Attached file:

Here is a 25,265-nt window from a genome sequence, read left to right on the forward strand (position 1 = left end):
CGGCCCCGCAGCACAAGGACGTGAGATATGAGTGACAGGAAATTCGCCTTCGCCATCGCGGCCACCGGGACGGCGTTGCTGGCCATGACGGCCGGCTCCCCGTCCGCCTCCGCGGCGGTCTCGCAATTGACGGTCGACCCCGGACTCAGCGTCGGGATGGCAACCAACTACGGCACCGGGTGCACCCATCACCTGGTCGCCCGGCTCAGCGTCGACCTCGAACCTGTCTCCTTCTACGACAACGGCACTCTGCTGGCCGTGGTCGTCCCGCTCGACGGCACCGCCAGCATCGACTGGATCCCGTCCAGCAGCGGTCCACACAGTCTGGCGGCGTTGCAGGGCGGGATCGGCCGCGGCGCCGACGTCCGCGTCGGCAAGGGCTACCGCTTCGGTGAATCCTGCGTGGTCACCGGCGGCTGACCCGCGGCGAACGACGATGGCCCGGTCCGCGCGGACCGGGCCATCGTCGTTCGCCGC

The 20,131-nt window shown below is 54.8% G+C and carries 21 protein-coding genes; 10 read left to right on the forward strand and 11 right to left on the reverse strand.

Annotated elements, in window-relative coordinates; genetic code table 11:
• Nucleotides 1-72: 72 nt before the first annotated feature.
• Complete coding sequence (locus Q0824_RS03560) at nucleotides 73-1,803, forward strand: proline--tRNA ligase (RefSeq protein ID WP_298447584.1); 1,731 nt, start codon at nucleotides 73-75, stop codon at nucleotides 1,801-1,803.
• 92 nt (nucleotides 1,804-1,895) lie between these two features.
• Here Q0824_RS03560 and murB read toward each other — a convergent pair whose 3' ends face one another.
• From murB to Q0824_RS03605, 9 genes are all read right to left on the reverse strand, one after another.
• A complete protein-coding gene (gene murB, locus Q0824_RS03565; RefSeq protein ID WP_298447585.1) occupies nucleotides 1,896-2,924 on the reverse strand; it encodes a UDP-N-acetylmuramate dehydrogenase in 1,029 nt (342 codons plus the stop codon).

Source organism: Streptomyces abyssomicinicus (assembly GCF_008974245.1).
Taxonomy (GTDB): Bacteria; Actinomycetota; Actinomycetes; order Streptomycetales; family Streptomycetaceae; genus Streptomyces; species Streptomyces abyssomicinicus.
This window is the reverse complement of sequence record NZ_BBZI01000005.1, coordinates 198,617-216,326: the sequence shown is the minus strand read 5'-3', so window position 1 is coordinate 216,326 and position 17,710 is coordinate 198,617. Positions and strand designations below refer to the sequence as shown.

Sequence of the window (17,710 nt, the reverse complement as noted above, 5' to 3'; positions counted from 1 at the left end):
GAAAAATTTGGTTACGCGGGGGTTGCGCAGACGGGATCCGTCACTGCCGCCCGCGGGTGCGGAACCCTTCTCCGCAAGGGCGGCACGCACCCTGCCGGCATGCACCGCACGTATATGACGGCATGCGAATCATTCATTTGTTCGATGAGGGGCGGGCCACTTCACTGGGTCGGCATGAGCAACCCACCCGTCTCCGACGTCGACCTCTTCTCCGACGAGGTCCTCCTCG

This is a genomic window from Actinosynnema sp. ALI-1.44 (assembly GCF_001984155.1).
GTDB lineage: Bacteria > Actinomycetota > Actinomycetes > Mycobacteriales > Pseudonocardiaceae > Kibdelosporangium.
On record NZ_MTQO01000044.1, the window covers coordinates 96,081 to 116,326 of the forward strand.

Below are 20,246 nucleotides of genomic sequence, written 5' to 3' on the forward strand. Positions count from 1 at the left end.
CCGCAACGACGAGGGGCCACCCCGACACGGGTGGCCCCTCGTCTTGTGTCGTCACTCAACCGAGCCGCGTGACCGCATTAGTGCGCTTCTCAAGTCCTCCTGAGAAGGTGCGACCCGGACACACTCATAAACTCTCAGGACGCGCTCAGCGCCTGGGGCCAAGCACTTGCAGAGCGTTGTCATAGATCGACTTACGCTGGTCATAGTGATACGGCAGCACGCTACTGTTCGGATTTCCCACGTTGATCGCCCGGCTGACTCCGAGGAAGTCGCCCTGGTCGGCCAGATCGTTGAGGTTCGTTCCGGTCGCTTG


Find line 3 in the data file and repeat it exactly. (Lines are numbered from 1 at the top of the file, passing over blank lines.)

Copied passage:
The 20,131-nt window shown below is 54.8% G+C and carries 21 protein-coding genes; 10 read left to right on the forward strand and 11 right to left on the reverse strand.